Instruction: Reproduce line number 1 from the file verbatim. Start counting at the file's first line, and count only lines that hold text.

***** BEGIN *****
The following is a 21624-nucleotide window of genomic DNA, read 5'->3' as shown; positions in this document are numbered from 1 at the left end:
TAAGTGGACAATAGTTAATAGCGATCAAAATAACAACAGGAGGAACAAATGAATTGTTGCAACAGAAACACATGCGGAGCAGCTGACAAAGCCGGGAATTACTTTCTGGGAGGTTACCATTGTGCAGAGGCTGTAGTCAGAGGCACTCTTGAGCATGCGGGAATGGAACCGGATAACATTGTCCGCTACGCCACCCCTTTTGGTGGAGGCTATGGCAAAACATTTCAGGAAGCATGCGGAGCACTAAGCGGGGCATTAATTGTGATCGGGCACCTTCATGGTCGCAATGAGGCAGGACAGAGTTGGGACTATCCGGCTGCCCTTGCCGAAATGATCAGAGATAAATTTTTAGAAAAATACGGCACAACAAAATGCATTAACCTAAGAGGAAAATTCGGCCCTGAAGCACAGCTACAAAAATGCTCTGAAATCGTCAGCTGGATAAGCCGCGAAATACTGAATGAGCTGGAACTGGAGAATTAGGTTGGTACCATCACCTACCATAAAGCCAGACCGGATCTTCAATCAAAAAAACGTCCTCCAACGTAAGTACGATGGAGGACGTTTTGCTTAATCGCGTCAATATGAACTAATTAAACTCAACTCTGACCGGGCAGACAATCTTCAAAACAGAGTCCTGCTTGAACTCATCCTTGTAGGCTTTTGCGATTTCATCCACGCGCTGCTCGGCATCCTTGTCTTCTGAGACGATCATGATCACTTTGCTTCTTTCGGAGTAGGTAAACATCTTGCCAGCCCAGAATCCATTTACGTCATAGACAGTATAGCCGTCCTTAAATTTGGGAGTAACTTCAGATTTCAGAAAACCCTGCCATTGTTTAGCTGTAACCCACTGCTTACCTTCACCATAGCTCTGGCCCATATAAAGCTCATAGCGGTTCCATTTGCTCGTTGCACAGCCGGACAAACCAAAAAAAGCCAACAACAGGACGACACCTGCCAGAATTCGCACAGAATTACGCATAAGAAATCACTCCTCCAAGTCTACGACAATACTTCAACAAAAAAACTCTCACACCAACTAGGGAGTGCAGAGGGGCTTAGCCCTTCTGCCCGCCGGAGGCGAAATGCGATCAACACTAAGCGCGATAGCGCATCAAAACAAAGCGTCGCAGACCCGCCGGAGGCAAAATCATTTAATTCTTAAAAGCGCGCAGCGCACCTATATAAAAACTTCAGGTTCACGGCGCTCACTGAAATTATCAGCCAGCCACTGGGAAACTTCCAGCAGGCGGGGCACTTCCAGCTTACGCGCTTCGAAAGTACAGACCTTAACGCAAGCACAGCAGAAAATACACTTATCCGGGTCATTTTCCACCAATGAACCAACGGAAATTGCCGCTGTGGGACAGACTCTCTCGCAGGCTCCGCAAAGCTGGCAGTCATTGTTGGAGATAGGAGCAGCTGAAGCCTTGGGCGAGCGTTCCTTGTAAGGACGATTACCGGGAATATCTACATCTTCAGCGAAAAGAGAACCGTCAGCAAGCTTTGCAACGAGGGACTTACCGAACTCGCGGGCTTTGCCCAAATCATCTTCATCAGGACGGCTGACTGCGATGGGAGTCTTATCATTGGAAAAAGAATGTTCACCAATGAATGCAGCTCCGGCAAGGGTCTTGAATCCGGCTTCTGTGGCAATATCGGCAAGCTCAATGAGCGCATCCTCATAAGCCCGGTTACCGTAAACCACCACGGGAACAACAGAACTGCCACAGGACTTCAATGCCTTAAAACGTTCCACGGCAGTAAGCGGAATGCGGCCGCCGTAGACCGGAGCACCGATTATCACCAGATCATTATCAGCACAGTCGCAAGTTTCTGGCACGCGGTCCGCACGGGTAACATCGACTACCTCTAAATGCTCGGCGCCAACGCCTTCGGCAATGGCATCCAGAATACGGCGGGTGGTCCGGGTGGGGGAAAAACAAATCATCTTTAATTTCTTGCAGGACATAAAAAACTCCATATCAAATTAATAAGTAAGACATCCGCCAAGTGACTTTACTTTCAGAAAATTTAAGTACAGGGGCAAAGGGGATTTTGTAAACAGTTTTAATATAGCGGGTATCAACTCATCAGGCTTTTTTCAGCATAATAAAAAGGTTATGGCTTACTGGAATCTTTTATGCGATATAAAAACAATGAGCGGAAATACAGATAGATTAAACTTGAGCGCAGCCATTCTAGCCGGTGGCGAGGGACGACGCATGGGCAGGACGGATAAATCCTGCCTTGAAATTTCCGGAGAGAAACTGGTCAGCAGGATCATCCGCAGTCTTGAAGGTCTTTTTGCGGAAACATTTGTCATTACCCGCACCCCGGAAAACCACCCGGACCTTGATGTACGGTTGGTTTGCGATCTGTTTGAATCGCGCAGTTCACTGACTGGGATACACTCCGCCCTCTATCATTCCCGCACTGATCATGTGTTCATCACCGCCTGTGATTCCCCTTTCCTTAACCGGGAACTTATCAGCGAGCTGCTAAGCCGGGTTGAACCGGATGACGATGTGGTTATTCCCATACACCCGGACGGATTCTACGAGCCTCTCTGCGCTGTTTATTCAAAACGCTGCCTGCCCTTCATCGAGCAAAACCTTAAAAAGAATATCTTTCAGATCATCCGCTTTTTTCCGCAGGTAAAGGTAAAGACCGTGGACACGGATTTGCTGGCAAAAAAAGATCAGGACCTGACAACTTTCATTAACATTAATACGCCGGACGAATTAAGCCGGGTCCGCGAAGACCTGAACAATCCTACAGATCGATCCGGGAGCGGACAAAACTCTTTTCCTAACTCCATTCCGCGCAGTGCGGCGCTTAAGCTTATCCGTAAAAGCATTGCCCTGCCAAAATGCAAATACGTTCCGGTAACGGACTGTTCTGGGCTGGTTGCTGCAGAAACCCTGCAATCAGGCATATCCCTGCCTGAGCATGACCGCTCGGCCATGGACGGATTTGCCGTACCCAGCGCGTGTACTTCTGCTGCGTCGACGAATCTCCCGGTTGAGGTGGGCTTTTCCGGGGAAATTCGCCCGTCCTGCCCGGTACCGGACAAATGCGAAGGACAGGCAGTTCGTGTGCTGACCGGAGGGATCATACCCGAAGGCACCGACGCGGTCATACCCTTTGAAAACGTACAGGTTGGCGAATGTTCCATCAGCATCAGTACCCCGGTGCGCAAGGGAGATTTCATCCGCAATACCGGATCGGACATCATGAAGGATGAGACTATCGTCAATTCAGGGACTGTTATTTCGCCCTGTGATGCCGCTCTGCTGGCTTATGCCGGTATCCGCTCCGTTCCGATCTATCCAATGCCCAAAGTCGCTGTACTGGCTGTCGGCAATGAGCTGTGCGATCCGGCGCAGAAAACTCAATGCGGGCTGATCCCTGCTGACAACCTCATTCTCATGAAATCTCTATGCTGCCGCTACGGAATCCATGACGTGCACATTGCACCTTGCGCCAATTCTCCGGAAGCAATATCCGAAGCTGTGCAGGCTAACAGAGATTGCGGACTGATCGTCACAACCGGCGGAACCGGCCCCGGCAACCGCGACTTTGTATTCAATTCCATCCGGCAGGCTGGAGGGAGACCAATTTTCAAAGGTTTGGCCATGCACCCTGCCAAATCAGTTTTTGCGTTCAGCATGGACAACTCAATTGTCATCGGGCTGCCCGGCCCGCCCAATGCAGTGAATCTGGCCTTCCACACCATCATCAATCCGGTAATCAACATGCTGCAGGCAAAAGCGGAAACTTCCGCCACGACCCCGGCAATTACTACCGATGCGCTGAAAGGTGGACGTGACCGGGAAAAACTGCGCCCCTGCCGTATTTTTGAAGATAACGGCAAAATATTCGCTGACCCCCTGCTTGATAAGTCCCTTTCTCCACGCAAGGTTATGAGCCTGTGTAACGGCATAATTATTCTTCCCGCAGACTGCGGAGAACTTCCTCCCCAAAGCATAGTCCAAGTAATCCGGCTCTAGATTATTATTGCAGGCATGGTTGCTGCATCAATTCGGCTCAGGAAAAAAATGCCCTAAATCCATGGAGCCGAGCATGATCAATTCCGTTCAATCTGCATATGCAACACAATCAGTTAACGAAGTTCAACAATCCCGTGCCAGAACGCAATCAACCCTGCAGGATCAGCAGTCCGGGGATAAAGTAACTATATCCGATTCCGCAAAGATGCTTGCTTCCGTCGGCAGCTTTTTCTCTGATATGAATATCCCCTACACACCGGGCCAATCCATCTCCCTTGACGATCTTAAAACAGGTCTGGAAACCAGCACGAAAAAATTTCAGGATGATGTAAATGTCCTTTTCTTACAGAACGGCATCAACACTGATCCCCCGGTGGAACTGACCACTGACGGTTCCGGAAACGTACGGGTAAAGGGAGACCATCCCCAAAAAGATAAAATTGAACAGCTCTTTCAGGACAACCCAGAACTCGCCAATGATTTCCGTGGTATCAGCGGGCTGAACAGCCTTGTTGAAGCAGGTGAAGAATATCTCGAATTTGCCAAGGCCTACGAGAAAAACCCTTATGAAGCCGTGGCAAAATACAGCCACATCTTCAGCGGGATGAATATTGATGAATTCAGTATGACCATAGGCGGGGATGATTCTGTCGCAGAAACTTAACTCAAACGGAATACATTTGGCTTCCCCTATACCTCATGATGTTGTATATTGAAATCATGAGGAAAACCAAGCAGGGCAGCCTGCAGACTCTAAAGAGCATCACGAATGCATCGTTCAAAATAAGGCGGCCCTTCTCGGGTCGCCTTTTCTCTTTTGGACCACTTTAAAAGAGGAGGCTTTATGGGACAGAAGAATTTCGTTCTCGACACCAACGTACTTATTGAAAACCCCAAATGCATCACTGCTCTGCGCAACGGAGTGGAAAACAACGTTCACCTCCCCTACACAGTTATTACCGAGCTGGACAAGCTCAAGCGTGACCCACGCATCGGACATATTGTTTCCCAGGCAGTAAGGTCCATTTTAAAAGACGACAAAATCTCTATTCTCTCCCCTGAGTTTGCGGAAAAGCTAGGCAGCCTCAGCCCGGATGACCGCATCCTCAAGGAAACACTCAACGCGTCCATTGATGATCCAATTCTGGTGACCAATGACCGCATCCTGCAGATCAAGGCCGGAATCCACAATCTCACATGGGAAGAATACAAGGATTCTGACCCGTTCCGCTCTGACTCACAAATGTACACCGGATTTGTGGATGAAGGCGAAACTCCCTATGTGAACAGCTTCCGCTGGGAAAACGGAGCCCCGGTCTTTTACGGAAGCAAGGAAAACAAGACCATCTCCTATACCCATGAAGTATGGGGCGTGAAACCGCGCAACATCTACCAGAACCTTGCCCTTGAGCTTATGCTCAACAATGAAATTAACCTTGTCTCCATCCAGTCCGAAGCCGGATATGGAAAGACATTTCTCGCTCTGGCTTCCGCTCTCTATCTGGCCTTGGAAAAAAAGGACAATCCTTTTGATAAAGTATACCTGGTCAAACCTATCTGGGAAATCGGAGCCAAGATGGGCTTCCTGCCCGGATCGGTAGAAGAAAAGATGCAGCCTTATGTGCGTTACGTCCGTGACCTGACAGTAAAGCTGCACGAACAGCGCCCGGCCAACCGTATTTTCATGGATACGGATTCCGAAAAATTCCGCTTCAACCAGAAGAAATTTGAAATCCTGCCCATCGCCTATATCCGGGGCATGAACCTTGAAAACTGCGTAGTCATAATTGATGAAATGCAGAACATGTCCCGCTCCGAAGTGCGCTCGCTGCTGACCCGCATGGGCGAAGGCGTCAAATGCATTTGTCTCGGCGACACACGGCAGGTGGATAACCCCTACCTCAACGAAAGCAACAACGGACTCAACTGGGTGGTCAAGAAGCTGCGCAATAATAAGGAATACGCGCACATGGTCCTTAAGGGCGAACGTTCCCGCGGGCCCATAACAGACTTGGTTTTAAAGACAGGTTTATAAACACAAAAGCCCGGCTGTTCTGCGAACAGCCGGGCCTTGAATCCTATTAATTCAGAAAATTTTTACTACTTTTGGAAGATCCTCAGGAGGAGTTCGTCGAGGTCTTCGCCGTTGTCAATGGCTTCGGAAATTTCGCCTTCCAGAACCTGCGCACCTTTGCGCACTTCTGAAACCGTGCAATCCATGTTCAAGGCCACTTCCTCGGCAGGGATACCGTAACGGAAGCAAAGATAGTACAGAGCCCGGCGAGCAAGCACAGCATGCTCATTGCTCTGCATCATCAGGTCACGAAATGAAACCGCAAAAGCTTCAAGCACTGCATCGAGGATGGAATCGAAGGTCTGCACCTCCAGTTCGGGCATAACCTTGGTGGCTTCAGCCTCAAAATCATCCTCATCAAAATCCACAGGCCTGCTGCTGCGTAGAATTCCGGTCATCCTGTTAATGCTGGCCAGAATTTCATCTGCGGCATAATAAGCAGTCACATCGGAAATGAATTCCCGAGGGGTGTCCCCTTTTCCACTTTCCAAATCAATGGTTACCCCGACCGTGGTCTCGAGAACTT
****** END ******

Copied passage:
The following is a 21624-nucleotide window of genomic DNA, read 5'->3' as shown; positions in this document are numbered from 1 at the left end: